My TechEd Europe 2013 Recap

For some strange reason I thought that I would have time to shortly analyze the all session I participate in at the end of day. I tried that but on the third day I had to give up. In this blog post I shortly comment the all sessions (including the one I have already blogged). I include link only to the European version in Channel9. The most sessions were recorded and are already available as screencasts or videos in Channel9. The only exception I know are the preconference seminars from day 0. They were not recoded.

As a comment on my strategy with sessions: I tried to avoid taking session that discussed things that I already knew well. Secondly, I tried to avoid session having rating 200 (intermediate) or 100 (basics), and focus on advanced (300) and expert level (400) stuff. On each day I did few exceptions to this especially if I was tired and wanted to relax or if I simply did not found anything else interesting.

Day 0 (Monday)

From 0 to DAX (no video)

Comment: Nice introduction and clear to the DAX syntax. I saw only the first part of this, since I chose to visit in two pre-conference tracks.

Install and Configure Microsoft SharePoint 2013 (no video)

Comment: I missed the first part, in which presenter probably installed servers. On the afternoon part, they installed and configured SharePoint. I got few good tip and tricks, but there rather little new to me.

See also my earlier blog post on the Monday.

Day 1 (Tuesday)

Keynote 1: The Cloud OS: It’s Time!

Comment: The first thought after this was “O-key, it’s cloud time – once again. According Microsoft it have been cloud time for last three years.” I admit that Microsoft have done many good improvements to its tools and services. I especially appreciate that now MSDN subscribers get some resources from cloud for free.

Modern Application Lifecycle Management

Comment: Brian introduces new improvements in Team Foundation Server 2013. There are many good improvement in web access I truly like. However, clearly the best improvement in Team Foundation Server is that it supports now Git.

Do You Have Big Data? (Most Likely!)

Comment: Surprisingly good presentation on big data and Microsoft Hadoop implementation HDInsight. Some ideas after the presentation: “Processing data in Hadoop takes time. Or perhaps you just don’t want to use Hadoop for calculations that would be fast.” “Tools as somewhat primitive, but I cannot deny that HDInsights web console is (still) pretty cool.”

I took session on Hadoop on TechEd 2012, last year. Then you had to write some Java to get any data out of Hadoop. Quite a progress on tools and .NET support. E.g. now there is ODBC driver for Hadoop you can use in .NET code, SQL Server Analysis Services and Integration Service and with Excel and other office tools that supports ODBC data sources. Still, as far as I know, the .NET tools and APIs for Hadoop are somewhat limited. Therefore, if I needed right now write some code on Hadoop, I would seriously consider using Scala or Clojure instead. (Yes, no Java, if I can avoid using it. Functional programming shines when you need to manipulate data.)

Advanced Debugging of ASP.NET Applications with Visual Studio 2012

Comment: This was one of the greatest disappointments. The biggest problem in the presentations was that most demos failed partially or totally. Yet, there were few food tip and tricks I wrote down.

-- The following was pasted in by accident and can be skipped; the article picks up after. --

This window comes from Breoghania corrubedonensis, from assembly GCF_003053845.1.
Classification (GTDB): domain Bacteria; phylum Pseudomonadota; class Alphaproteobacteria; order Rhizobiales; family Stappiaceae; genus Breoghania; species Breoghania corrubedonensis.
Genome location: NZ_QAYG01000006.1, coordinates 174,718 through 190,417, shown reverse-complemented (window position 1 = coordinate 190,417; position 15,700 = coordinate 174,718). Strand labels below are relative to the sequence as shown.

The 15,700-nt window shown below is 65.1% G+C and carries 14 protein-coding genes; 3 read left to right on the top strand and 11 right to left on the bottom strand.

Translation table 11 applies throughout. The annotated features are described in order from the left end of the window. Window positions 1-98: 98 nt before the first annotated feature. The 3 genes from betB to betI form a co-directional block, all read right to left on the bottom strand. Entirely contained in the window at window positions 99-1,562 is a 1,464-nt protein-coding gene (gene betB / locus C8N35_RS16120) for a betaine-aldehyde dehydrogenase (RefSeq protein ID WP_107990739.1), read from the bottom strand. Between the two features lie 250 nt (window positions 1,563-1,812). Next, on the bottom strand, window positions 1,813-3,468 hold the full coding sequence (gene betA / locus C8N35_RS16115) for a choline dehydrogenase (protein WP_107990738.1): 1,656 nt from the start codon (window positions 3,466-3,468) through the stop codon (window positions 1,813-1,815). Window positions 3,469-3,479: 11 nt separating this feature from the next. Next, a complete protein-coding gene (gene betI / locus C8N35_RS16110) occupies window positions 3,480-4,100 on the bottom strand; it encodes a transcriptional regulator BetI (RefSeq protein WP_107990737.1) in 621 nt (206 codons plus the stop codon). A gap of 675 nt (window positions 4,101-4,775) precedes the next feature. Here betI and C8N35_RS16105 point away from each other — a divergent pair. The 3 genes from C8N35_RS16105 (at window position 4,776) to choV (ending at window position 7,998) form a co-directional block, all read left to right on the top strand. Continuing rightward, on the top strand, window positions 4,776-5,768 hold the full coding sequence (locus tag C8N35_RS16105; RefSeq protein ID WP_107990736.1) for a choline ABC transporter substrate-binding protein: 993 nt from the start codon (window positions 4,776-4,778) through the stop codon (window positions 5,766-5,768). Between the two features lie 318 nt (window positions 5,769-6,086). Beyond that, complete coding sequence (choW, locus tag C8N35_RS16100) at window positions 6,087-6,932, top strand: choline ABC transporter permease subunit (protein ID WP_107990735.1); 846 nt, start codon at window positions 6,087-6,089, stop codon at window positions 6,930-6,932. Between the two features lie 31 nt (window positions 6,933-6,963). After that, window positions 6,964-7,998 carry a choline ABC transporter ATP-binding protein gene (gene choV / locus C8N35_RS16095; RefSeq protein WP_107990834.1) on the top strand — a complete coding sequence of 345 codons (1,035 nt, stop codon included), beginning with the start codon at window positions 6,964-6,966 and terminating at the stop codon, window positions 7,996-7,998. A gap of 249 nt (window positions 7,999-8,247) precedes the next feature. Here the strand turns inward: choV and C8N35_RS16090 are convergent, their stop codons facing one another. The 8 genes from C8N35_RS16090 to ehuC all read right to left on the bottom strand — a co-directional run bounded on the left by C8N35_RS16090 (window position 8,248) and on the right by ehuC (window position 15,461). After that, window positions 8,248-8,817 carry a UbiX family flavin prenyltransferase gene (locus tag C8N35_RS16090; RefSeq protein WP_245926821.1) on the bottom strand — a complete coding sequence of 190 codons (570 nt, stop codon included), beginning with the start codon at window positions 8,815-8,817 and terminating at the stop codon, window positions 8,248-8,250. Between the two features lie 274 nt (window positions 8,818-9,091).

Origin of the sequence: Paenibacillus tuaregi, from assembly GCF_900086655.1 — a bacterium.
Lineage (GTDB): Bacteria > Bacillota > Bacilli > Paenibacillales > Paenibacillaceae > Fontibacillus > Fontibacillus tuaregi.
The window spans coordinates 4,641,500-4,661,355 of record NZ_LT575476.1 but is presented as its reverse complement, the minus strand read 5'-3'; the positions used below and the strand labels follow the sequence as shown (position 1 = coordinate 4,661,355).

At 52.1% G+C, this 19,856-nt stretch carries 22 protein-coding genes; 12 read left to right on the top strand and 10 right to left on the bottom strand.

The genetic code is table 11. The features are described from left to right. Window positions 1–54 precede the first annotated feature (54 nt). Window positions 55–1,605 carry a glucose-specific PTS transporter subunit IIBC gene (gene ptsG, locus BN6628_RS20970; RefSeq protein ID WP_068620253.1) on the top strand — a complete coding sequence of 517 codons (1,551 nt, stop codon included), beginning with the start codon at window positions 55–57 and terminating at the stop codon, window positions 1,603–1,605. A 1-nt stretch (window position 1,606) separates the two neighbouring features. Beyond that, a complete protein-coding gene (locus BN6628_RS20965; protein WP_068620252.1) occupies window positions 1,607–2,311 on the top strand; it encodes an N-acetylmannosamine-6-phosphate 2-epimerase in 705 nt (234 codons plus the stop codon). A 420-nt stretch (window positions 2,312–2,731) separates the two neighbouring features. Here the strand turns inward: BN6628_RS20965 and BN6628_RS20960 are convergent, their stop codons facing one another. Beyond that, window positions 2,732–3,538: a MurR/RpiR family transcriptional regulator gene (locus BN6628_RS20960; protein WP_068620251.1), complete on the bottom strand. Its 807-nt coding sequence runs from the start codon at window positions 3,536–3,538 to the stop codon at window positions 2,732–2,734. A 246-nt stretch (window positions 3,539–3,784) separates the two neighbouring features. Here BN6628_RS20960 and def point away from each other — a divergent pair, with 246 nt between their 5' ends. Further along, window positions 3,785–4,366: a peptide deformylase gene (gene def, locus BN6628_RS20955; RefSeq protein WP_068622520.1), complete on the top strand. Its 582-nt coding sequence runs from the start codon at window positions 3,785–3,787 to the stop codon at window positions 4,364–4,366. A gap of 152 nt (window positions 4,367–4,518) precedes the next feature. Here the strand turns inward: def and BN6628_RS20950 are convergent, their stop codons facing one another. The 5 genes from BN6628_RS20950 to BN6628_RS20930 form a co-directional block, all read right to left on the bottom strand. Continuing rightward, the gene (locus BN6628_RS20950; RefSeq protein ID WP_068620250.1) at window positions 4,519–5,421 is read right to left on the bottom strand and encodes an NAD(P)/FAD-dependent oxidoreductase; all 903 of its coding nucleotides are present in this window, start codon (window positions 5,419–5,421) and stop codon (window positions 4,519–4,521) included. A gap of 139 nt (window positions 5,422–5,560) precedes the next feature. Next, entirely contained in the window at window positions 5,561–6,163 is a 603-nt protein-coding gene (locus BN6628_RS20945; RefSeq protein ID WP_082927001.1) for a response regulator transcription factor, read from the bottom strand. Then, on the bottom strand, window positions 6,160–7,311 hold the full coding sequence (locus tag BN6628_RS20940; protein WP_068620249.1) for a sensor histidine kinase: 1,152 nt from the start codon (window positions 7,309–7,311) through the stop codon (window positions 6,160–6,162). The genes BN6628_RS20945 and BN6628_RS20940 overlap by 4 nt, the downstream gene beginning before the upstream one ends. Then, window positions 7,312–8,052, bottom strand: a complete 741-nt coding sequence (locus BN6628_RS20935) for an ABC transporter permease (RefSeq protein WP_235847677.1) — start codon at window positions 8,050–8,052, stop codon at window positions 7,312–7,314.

See also my earlier blog post on Tuesday.

Day 2 (Wednesday)

Building End-to-End Apps for Microsoft SharePoint with Windows Azure and Windows 8

Comment: I was a bit late from this, as the session I planned to have was canceled due absence of presenter – and that was announced 15 minutes after the session should have started.

Anyway, what makes this presentation interesting is the extensity of the demo solution. The applications utilized cloud database, cloud hosted SharePoint apps, SharePoint document libraries, SharePoint workflows, Win8 apps and Windows Notification Services. (I might have missed something.)

Building Modern, HTML5-Based Business Apps on Windows Azure with Microsoft Visual Studio LightSwitch

Comment: LightSwitch have been for long in my “check out this” -list. I’m glad that I finally did use an hour for LightSwitch. I also took a lab on LightSwitch. I didn’t complete it as at some phase I started to get “SQL server compilation task related exception”. As The Holy Google recommended to upgrade an extension in visual studio, I gave up. I’m not going to upgrade anything on lab machines. Next I have to figure out in which case LightSwitch is the best solution and in which cases you should rather use Access Services, InfoPath or build the application from scratch by using ASP.NET or Silverlight or something similar. This is definitely worth of another blog post.

Flexible Source Control with Team Foundation Service and Git

Comment: Even if there was not much new for me on this presentation, I can definitely recommend this session. I discussed with Martin Woodward on Tuesday evening on our needs and constraints relating to version control. He agreed with me that Git is better alternative for us than TFS Version Control system. Our discussion might be a reason why he underlines in this presentation that Git is very handy e.g. if you need to deliver source code to customer (as we often need to). A longer answer to question ‘why’ is worth of another blog post.